Friday, May 9, 2008

A Kingdom of Faithfulness

Well done, good and faithful servant; you have been faithful over a few things, I will make you ruler over many things. Enter into the joy of your lord. (Matthew 25:21)
In the previous parable (see A Kingdom for the Prepared), Jesus cautioned us to be prepared for His return. In this parable, He tells us how.
The kingdom of heaven is like a man traveling to a far country, who called his own servants and delivered his goods to them. And to one he gave five talents, to another two, and to another one, to each according to his own ability; and immediately he went on a journey. (Matthew 25:14-15)
Notice that each servant was given an amount “according to his own ability.” Nobody was given what he could not handle. But whatever the amount given, the master expected it to be put to use.
Then he who had received the five talents went and traded with them, and made another five talents. And likewise he who had received two gained two more also. But he who had received one went and dug in the ground, and hid his lord’s money. (Matthew 25:16-18)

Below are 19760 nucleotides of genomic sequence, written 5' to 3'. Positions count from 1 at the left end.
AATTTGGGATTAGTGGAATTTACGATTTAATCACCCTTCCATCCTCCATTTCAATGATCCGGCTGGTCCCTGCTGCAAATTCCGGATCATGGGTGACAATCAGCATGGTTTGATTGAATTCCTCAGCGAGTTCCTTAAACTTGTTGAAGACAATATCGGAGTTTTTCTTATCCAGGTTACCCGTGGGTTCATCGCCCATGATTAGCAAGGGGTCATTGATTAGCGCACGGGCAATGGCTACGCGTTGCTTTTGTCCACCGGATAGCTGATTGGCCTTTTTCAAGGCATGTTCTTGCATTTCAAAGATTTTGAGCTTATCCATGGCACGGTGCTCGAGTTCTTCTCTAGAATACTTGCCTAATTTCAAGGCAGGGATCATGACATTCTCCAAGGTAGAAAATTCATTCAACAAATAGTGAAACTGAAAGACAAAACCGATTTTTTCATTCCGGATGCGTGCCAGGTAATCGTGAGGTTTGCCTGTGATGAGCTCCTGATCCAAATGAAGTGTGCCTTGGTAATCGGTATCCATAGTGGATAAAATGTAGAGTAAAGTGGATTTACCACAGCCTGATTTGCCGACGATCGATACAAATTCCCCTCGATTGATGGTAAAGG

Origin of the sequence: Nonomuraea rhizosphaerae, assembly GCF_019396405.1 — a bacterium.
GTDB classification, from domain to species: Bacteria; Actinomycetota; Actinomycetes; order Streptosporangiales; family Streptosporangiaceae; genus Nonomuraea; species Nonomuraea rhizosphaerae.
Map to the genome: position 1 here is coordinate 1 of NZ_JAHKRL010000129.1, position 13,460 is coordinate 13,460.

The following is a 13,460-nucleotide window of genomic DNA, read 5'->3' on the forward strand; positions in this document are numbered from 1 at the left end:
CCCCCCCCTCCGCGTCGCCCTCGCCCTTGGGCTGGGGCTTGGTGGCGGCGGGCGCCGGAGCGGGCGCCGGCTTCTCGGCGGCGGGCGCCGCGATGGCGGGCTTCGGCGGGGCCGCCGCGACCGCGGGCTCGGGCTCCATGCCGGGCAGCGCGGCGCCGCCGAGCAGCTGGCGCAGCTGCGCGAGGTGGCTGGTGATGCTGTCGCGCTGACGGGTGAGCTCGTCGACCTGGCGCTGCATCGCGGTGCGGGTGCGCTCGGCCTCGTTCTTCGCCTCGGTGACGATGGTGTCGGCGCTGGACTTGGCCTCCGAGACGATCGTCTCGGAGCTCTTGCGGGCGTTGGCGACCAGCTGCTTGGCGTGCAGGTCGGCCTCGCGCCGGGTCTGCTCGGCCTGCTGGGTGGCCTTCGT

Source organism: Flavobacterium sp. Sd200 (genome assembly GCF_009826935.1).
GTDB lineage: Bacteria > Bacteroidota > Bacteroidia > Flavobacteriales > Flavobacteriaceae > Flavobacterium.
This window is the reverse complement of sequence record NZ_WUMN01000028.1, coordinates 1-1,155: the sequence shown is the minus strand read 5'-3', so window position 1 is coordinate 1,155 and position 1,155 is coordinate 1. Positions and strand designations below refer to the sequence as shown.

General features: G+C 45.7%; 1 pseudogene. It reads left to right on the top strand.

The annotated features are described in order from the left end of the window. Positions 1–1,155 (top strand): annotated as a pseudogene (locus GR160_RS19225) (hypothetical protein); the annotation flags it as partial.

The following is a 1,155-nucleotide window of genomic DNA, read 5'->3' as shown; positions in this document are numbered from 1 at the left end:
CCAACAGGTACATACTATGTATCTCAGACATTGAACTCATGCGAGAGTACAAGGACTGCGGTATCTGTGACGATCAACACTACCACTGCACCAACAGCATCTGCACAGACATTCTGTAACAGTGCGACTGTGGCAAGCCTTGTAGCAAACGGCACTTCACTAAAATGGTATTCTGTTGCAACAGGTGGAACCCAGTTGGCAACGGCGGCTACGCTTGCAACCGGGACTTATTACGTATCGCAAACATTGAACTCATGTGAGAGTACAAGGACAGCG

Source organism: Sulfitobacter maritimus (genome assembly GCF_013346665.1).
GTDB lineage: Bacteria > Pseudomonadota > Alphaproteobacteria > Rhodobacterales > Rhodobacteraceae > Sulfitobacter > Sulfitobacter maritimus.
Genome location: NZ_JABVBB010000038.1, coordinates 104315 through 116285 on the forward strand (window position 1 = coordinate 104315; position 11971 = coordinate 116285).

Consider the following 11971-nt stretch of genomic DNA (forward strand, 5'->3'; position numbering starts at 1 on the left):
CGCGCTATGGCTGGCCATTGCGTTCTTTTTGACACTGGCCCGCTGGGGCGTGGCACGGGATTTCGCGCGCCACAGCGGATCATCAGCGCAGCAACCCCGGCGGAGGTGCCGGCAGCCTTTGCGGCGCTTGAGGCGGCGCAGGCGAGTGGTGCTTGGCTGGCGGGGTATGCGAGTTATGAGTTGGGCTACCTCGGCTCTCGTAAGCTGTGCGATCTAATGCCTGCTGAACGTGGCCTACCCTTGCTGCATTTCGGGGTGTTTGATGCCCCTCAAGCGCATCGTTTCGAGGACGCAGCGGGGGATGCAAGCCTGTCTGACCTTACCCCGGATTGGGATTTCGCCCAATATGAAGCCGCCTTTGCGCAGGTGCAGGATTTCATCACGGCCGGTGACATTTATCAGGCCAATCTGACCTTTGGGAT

The first two servants put their talents to use. When the master returned he found that they had both doubled his money. Perhaps they each developed a business which was very profitable. Or perhaps they simply put it out at interest. Six to eight per cent was a common rate in those days, and they would have easily been able to double their money in nine to twelve years. Maybe that is how long the master had been gone.

The third servant, however, simply buried his talent in the ground. He had the ability to do more, and the opportunity to double his master’s money just as the others did, but he did nothing.
After a long time the lord of those servants came and settled accounts with them. So he who had received five talents came and brought five other talents, saying, “Lord, you delivered to me five talents; look, I have gained five more talents besides them.” His lord said to him, “Well done, good and faithful servant; you were faithful over a few things, I will make you ruler over many things. Enter into the joy of your lord.”